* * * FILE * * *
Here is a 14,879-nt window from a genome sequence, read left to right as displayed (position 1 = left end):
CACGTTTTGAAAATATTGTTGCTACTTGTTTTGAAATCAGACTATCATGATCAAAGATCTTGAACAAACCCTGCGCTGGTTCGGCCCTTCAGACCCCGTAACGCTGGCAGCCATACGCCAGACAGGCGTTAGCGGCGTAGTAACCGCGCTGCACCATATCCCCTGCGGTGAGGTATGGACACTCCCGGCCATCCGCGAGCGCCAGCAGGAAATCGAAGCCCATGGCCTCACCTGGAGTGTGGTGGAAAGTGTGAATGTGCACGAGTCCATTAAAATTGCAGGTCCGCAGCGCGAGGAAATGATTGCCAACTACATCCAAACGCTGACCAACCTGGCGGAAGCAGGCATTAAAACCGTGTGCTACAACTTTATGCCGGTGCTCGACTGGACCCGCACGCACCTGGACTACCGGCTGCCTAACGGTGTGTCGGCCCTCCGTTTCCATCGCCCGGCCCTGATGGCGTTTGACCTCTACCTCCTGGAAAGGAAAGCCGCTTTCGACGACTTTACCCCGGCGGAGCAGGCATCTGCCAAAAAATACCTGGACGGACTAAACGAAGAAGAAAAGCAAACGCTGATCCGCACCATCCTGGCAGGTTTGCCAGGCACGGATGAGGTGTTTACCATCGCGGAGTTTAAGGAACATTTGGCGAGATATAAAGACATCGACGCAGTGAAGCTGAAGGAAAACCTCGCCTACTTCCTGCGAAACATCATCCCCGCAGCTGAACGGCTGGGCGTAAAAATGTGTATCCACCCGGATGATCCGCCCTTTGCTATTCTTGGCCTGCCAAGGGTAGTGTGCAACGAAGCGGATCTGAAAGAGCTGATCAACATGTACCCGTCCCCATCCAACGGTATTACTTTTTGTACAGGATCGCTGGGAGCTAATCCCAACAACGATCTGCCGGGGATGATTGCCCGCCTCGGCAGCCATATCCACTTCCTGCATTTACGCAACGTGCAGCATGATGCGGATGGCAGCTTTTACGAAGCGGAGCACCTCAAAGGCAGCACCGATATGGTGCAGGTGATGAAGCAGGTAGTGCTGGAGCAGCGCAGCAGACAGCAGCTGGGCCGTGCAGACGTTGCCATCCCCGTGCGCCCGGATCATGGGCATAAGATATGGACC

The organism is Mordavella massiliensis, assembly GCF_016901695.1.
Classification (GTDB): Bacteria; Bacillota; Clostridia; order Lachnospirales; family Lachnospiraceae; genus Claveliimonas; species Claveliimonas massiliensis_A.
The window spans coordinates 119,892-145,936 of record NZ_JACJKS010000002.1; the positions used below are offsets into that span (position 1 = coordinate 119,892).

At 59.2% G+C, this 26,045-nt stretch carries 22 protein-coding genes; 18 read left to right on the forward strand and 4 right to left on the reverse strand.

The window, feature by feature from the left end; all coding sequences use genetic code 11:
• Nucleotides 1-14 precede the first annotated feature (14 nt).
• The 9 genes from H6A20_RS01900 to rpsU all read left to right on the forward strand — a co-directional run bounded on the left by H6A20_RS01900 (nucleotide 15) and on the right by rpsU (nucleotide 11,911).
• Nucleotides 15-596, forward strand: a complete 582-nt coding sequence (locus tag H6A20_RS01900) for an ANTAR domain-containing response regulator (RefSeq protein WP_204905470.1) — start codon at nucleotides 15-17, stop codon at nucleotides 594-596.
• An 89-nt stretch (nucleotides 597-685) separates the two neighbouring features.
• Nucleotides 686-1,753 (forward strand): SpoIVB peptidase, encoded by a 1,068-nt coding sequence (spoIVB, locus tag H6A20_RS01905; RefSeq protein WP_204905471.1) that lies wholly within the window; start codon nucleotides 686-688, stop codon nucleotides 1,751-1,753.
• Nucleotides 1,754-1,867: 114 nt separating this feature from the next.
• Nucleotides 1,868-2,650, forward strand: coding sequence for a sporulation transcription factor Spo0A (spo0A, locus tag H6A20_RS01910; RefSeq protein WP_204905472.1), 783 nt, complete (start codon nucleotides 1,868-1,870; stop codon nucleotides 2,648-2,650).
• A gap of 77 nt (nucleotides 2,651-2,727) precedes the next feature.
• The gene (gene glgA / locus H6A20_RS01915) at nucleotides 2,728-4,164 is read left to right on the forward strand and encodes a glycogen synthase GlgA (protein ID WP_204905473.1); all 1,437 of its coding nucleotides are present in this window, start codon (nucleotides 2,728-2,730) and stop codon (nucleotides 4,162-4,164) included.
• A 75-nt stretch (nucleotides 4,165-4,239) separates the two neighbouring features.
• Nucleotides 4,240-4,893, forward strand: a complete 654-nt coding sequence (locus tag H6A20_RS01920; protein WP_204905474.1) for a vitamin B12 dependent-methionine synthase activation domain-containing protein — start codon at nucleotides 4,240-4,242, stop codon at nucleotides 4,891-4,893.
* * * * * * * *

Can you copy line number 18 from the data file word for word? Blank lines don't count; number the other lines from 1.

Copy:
• Nucleotides 4,240-4,893, forward strand: a complete 654-nt coding sequence (locus tag H6A20_RS01920; protein WP_204905474.1) for a vitamin B12 dependent-methionine synthase activation domain-containing protein — start codon at nucleotides 4,240-4,242, stop codon at nucleotides 4,891-4,893.